- ISSN :
- 1815-1973 (en ligne)
- DOI :
Voir l'abstract /
Working papers from the Economics Department of the OECD that cover the full range of the Department’s work including the economic situation, policy analysis and projections; fiscal policy, public expenditure and taxation; and structural issues including ageing, growth and productivity, migration, environment, human capital, housing, trade and investment, labour markets, regulatory reform, competition, health, and other issues.
The Nature of Financial and Real Business Cycles
The Great Moderation and Banking Sector Pro-Cyclicality
- Date de publication
- 09 jan 2012
- Bibliographic information
Voir l'abstract /
This paper takes a fresh look at the nature of financial and real business cycles in OECD countries using annual data series and shorter quarterly and monthly economic indicators. It first analyses the main characteristics of the cycle, including the length, amplitude, asymmetry and changes of these parameters during expansions and contractions. It then studies the degree of economic and financial cycle synchronisation between OECD countries but also of economic and financial variables within a given country, and gauges the extent to which cycle synchronisation changed over time. Finally, the paper provides some new evidence on the drivers of the great moderation and analyses the banking sector’s pro-cyclicality by using aggregate and bank-level data. The main findings show that the amplitude of the real business cycle was becoming smaller during the great moderation, but asset price cycles were becoming more volatile. In part this was linked to developments in the banking sector which tended to accentuate pro-cyclical behaviour.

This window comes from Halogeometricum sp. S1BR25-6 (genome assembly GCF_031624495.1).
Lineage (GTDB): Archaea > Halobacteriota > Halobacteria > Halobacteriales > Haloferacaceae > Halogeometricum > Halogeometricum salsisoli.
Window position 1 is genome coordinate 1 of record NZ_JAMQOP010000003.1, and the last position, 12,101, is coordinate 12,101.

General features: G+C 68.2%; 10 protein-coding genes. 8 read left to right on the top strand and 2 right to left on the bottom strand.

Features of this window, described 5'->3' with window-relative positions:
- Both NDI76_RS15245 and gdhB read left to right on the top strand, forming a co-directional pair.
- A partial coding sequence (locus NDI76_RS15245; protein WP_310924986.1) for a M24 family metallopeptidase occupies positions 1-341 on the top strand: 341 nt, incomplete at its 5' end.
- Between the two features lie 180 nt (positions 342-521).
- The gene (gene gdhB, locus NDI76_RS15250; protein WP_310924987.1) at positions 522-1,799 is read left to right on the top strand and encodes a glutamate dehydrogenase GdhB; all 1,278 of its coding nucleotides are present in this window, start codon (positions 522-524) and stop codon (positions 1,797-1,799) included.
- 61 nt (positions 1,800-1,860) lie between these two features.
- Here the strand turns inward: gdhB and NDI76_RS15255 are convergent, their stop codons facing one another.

- financial markets, real business cycles, great moderation, banking system, financial cycles
- Classification JEL:
- E32: Macroeconomics and Monetary Economics / Prices, Business Fluctuations, and Cycles / Business Fluctuations; Cycles
- E44: Macroeconomics and Monetary Economics / Money and Interest Rates / Financial Markets and the Macroeconomy